cssfiles related to that particular theme.
jsfiles related to that particular theme.
Images contains all images related to particular theme.
Magento allows us to create as many theme variations as needed. When working with multiple stores, you can assign different theme variations to different stores. You can create theme variations by copying the default theme into new theme and apply minor CSS variations to that new theme.
For example, let’s say you have created two stores that share the same information but you want the customer to feel a difference in terms of the color and layout of both stores. In that case, you can create two theme variations, give them each different
images and then apply them to individual stores.
As mentioned earlier in this article, it’s recommended that you have a default theme in every design package. Because when you have not assigned any theme to your store, Magento will look for the default theme as per the theme fall back system (which we will cover in next section). If it does not the find default theme, it will return a 404 error.
When working with any fresh Magento installation, it will use the “Base” package that also includes the default theme. For any required files that are not found in your default theme, it will look in the base package’s default theme.
It’s very important that your default theme contain all required files.
When you are working with Magento themes, it’s important to understand the Magento theme fallback system; otherwise, you may get lost inside the Magento themes directory when trying to find which blocks are rendering which theme’s files.
For example, if your custom theme calls for a file, say
header.phtml, that will render your header, Magento will search for the file using the following diagram:
As per the diagram, the fallback system will first look in your custom theme directory. If it is not found, it will look into default theme that is in same package as your custom theme. If it isn’t found in your design package’s default theme either, it will look into base package’s default theme. If Magento is unable to find the particular file through this process, it will render an error message.
In earlier versions of Magento, the theme fallback system did not include the Base package as the final part of fallback system. In earlier versions, the fallback system would only look for a specific theme design package.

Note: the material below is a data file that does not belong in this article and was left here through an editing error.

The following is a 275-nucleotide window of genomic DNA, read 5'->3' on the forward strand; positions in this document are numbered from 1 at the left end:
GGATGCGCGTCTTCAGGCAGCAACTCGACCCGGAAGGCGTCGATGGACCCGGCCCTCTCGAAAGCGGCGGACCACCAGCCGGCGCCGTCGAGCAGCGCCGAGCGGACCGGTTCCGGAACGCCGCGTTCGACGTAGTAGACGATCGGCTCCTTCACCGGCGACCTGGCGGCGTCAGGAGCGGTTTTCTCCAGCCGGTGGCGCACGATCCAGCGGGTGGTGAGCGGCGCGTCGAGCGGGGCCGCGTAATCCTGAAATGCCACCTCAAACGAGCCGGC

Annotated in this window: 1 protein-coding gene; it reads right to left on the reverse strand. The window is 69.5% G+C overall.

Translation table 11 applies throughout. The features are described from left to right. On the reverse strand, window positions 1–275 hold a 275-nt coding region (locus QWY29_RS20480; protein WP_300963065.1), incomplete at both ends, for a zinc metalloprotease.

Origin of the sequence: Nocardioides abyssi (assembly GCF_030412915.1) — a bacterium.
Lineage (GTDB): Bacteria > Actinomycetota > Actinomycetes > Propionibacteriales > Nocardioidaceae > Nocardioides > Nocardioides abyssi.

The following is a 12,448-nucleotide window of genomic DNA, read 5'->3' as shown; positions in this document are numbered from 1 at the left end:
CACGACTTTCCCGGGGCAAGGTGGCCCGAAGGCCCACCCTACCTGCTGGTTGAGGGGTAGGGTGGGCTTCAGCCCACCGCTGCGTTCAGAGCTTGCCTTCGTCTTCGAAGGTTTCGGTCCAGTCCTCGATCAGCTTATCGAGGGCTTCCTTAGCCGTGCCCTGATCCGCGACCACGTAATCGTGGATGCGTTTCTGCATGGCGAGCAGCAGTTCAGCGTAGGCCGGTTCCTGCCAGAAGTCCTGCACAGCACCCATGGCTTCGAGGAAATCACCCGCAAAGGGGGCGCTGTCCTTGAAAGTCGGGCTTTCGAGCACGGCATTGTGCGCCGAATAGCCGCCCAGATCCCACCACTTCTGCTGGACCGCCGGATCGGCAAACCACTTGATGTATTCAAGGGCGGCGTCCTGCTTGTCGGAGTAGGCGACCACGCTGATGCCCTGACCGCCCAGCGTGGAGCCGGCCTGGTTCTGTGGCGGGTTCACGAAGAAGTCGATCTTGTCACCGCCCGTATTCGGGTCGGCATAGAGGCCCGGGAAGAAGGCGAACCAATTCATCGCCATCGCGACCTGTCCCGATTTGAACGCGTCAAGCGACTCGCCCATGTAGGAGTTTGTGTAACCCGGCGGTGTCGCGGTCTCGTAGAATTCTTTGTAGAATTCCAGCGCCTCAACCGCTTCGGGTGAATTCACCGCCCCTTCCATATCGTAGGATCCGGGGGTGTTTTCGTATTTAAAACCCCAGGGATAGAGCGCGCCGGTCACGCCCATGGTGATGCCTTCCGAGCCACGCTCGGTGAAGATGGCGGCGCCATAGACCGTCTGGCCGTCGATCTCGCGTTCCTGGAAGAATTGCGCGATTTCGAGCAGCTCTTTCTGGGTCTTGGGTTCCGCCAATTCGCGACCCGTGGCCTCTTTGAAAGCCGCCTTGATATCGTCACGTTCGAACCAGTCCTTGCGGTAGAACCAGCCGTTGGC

By including the Base package in the fallback system, Magento allows us to maintain our theme more easily with only the required files. For example, say that you want to apply a completely different look and feel of your two stores except for the customer account pages. This is possible by creating two themes variations and taking advantage of the fallback system.
To achieve this you need to create two theme variations and one default theme which contains all required files. In doing so, your design package contains one default theme and two theme variations.
Your two theme variations should contain all files that you have customized save for the customer account pages (as they are common to both themes). This way, when Magento begins rendering the files from your particular theme, it will fallback to the default theme’s customer account pages as they’ve not been defined in our custom theme.
Blocks and Layouts may be new terms for you, but to be a successful Magento designer, you should understand these concepts.
Blocks are the main entity through which Magento renders the front-end layout. Through the use of blocks, Magento differentiates various parts of layouts. Basically, there are two types of blocks.
Structural Blocks are the main outline of any front end layout in Magento. Typically, they contain the Header, Left, Right, Main, and Footer section of a layout.
Content Blocks are the actual blocks that reside inside the structural blocks to produce the final visual output. These blocks present the block-specific functionality via HTML. The Category List, Product List, Sub-category List, Product Tags, Homepage product sections, and so are are the content blocks inside structural block.
Finally, layouts are the XML files that map your page with structural blocks and content blocks. Each layout files contains the tags, through which you can control particular blocks.
Each Magento module has separate layout files so you can easily manage the module specific layouts.
This article aims to provide a comprehensive start on where to begin with Magento theme development.
Still have questions? Don’t hesitate to leave any comments, questions, or other general feedback in the comments!